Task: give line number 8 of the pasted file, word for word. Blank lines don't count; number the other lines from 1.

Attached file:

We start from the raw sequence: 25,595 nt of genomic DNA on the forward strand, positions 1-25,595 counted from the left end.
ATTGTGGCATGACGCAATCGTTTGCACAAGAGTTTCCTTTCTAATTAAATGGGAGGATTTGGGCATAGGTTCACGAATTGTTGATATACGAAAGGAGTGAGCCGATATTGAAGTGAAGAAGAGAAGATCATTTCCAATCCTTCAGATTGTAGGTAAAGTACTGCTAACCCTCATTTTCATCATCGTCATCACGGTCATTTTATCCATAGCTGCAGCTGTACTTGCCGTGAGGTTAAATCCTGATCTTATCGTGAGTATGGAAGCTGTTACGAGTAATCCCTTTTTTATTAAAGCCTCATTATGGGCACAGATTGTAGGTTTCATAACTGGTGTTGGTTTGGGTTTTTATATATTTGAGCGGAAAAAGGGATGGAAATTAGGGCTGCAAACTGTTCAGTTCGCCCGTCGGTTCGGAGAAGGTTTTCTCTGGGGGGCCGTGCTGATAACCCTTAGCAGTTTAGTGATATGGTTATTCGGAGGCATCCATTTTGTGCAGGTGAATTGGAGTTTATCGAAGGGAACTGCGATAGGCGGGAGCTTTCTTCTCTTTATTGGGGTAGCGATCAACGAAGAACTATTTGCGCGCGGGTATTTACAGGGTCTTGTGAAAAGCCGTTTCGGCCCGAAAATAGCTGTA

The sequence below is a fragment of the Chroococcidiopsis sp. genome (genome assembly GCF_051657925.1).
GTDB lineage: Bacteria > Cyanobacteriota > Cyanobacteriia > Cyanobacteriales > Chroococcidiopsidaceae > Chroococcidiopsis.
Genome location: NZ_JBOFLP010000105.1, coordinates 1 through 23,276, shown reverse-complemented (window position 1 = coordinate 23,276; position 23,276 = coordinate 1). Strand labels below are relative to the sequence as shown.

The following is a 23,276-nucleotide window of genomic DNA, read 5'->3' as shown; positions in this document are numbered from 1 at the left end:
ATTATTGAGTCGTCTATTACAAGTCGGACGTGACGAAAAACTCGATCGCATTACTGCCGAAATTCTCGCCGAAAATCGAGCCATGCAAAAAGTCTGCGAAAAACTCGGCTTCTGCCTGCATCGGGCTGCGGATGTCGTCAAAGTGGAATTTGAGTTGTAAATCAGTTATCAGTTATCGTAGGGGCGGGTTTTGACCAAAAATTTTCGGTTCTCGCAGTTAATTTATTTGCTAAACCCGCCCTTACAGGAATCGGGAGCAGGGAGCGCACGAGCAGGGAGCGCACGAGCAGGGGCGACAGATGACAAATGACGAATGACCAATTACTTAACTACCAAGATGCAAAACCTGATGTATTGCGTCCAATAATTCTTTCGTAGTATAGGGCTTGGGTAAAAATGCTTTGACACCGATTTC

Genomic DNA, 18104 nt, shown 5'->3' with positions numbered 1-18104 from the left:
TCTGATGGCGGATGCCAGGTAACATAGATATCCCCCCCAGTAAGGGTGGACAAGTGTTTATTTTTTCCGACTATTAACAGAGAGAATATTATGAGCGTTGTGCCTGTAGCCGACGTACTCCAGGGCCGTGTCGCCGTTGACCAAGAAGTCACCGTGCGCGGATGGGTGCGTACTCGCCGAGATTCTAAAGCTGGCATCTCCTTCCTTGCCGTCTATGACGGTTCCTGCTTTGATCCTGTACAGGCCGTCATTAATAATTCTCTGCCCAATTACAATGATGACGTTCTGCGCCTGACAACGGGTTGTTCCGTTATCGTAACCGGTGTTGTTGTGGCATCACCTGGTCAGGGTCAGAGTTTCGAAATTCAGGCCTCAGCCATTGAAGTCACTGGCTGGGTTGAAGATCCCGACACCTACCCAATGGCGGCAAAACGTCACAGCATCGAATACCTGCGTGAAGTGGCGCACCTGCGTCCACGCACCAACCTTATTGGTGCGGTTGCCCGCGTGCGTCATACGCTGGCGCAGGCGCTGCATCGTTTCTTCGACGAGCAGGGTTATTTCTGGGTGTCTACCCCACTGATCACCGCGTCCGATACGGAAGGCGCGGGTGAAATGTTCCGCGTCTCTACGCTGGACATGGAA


Genomic DNA, 18104 nt, shown 5'->3' with positions numbered 1-18104 from the left: